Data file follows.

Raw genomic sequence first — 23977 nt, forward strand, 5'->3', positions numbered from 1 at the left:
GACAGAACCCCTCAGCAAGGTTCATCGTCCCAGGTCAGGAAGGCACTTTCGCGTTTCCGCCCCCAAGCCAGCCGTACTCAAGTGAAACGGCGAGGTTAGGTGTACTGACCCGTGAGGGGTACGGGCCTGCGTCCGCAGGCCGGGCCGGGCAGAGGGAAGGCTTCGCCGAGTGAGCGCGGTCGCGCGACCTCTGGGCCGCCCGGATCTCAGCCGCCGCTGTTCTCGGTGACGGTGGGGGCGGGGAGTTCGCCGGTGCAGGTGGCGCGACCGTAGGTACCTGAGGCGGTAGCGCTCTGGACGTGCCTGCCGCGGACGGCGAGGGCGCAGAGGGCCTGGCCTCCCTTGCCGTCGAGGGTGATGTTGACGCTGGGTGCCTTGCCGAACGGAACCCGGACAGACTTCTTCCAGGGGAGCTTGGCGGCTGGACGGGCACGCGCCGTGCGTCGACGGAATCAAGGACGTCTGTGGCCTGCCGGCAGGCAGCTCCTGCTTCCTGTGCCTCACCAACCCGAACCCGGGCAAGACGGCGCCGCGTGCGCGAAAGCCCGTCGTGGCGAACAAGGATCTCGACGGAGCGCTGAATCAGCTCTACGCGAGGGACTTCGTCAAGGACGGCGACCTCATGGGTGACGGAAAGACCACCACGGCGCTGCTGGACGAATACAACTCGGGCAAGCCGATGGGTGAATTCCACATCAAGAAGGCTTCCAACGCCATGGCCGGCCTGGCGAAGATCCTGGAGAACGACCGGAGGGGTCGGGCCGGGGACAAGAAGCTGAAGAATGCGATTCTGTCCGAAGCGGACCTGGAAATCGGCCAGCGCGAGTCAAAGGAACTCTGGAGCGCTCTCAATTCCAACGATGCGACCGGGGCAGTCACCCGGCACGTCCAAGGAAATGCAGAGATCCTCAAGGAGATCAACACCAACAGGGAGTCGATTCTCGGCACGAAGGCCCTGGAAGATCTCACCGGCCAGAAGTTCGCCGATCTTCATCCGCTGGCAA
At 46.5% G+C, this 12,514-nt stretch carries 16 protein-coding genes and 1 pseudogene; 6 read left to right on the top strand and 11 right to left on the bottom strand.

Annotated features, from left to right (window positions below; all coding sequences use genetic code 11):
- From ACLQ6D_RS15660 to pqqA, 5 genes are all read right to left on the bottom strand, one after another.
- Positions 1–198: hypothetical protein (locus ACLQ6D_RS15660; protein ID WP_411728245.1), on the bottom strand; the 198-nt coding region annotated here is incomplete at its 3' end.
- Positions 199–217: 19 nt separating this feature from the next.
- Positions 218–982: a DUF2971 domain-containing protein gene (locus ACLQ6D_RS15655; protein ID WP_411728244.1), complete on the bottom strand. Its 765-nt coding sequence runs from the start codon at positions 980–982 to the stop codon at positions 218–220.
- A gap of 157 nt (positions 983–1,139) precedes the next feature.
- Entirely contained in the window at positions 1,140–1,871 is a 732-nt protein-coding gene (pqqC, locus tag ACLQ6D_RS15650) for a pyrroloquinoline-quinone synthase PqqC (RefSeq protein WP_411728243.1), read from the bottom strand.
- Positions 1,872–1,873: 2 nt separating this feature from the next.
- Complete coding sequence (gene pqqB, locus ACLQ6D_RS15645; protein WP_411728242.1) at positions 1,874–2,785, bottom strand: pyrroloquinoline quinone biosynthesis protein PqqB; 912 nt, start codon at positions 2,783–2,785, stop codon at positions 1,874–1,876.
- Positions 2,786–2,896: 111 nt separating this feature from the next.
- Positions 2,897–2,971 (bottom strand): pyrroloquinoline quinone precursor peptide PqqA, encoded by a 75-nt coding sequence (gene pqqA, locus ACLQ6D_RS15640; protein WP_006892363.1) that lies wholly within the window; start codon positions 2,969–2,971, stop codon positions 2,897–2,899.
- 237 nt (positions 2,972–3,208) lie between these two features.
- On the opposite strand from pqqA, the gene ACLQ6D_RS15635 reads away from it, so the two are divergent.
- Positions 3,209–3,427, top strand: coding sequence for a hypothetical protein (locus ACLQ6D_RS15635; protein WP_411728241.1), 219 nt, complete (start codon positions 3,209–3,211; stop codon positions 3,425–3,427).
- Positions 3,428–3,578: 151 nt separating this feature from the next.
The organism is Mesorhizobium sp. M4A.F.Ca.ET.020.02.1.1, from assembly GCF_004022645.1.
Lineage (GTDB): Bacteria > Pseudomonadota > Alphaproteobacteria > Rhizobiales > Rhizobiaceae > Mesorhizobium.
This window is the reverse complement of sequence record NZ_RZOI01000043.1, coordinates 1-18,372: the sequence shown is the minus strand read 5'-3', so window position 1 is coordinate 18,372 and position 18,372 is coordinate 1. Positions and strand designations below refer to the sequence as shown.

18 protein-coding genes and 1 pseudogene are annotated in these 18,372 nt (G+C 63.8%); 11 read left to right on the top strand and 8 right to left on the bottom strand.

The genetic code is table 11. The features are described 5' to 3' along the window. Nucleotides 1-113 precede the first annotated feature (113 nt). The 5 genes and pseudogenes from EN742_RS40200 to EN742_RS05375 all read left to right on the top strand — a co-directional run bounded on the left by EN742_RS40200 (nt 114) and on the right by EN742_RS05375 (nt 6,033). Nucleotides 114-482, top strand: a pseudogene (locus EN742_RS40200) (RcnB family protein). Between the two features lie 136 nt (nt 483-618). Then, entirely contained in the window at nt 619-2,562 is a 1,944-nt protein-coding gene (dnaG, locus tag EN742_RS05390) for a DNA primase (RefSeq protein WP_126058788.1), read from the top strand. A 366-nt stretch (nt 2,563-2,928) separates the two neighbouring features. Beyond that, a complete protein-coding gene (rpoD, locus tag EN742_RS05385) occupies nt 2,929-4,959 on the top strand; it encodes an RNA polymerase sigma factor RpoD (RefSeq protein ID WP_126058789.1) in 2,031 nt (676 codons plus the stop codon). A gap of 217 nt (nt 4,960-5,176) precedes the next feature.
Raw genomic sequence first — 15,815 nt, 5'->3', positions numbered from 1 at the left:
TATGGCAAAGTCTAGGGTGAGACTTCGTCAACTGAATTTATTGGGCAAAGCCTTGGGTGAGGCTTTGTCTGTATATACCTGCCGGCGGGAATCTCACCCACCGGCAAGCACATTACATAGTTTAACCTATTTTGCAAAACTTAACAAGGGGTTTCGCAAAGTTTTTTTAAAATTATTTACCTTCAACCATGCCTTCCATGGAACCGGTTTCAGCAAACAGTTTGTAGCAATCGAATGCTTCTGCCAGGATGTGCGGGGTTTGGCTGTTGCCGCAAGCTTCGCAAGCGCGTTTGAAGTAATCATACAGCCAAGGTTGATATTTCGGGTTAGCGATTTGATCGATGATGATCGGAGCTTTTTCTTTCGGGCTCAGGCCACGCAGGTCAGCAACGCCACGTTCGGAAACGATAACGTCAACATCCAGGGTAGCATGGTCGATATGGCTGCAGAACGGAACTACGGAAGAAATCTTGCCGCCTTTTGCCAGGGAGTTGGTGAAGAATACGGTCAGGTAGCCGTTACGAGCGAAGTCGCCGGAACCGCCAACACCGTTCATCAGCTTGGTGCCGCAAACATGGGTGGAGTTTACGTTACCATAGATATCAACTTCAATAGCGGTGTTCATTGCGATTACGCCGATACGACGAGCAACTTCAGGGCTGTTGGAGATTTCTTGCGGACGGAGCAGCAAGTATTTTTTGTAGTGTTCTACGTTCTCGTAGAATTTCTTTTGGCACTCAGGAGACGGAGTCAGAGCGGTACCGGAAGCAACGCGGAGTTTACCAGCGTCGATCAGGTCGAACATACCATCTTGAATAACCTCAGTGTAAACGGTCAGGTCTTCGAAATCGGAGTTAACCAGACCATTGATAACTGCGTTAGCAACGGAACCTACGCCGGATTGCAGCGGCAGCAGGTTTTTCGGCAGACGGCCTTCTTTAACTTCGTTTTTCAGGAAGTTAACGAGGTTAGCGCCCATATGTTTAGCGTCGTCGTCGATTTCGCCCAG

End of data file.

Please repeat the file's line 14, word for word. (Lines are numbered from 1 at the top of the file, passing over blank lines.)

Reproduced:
- Positions 2,897–2,971 (bottom strand): pyrroloquinoline quinone precursor peptide PqqA, encoded by a 75-nt coding sequence (gene pqqA, locus ACLQ6D_RS15640; protein WP_006892363.1) that lies wholly within the window; start codon positions 2,969–2,971, stop codon positions 2,897–2,899.